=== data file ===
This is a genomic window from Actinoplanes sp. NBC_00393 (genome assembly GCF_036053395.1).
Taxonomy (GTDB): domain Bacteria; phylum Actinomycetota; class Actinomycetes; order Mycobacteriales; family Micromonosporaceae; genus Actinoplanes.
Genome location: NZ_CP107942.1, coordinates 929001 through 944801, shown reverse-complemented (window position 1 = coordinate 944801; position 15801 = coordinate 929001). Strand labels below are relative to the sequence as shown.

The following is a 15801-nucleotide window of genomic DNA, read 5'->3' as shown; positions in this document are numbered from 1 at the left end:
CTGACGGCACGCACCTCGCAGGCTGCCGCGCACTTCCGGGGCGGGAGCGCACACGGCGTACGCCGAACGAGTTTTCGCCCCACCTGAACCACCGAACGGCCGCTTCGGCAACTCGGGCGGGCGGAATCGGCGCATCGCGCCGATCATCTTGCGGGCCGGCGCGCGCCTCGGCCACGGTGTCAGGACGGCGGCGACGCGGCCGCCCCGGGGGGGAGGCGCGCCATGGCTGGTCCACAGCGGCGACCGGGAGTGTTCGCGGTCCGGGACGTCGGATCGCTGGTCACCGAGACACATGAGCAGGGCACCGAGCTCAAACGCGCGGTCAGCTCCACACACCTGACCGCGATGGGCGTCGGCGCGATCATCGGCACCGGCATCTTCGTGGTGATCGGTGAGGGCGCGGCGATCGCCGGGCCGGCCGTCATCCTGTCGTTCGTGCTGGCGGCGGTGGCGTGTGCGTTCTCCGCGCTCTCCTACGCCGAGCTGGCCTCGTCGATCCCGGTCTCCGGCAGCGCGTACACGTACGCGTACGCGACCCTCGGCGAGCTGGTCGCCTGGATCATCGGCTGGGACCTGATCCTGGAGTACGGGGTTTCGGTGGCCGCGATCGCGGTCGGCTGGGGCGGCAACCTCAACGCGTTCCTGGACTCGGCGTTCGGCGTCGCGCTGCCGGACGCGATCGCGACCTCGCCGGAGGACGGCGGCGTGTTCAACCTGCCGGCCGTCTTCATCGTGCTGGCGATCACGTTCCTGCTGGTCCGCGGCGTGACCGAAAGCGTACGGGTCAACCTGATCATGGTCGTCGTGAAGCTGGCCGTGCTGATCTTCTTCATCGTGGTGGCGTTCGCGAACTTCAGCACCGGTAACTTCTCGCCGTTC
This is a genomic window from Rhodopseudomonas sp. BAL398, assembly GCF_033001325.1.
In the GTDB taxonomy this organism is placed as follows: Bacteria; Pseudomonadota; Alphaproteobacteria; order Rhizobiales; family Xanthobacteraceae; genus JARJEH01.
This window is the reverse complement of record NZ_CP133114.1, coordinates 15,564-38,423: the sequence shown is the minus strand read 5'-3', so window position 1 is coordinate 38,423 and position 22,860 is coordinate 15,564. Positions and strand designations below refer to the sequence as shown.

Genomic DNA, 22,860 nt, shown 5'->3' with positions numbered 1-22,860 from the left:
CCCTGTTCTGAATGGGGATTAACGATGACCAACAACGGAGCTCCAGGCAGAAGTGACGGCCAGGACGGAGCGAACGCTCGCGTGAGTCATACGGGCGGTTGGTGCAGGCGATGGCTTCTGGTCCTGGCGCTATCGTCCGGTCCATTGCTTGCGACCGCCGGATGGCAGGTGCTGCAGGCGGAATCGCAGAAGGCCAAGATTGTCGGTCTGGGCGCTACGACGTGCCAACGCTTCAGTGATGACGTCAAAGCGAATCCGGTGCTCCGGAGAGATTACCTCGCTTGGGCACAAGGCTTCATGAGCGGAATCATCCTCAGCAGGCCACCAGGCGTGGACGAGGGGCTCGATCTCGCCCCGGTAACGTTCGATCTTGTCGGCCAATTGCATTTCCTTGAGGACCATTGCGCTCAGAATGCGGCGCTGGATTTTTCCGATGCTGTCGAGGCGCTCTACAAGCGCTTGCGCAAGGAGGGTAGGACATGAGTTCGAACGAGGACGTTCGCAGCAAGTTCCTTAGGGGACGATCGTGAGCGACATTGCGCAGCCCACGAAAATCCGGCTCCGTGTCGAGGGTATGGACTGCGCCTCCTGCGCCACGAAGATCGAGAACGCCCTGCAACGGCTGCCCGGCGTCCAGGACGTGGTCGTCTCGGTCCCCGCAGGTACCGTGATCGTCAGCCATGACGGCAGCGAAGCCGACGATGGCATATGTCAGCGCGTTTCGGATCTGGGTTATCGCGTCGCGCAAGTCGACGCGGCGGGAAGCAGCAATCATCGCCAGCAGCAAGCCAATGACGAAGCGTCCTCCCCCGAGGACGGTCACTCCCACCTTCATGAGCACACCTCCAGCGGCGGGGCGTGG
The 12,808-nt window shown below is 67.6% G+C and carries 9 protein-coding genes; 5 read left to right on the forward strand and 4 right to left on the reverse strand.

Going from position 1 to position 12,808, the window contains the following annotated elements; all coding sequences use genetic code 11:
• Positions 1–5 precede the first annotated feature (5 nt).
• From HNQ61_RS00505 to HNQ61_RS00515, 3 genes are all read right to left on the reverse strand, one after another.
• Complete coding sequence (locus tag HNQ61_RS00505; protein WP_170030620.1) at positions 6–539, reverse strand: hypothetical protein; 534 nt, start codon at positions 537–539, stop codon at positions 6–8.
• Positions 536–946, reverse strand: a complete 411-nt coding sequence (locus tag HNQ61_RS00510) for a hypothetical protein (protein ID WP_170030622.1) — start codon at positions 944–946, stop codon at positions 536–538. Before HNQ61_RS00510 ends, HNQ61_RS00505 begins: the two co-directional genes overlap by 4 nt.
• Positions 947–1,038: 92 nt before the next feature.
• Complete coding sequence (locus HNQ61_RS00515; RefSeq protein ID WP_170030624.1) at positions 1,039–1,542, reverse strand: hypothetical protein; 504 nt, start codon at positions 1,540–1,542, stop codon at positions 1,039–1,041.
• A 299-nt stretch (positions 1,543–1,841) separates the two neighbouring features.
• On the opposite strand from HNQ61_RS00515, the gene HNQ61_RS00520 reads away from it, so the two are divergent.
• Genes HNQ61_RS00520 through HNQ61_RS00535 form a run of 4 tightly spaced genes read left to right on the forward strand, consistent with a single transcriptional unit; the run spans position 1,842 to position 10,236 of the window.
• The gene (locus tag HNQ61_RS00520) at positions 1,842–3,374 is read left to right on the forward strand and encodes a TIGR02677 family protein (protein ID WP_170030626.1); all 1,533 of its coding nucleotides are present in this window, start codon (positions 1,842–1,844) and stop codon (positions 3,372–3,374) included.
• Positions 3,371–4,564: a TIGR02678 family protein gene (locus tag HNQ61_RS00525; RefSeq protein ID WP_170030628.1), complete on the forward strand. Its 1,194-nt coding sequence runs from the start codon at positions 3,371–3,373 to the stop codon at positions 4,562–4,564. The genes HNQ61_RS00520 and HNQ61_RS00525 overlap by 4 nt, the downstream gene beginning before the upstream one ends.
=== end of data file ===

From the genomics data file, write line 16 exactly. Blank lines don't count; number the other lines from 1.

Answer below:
• Positions 536–946, reverse strand: a complete 411-nt coding sequence (locus tag HNQ61_RS00510) for a hypothetical protein (protein ID WP_170030622.1) — start codon at positions 944–946, stop codon at positions 536–538. Before HNQ61_RS00510 ends, HNQ61_RS00505 begins: the two co-directional genes overlap by 4 nt.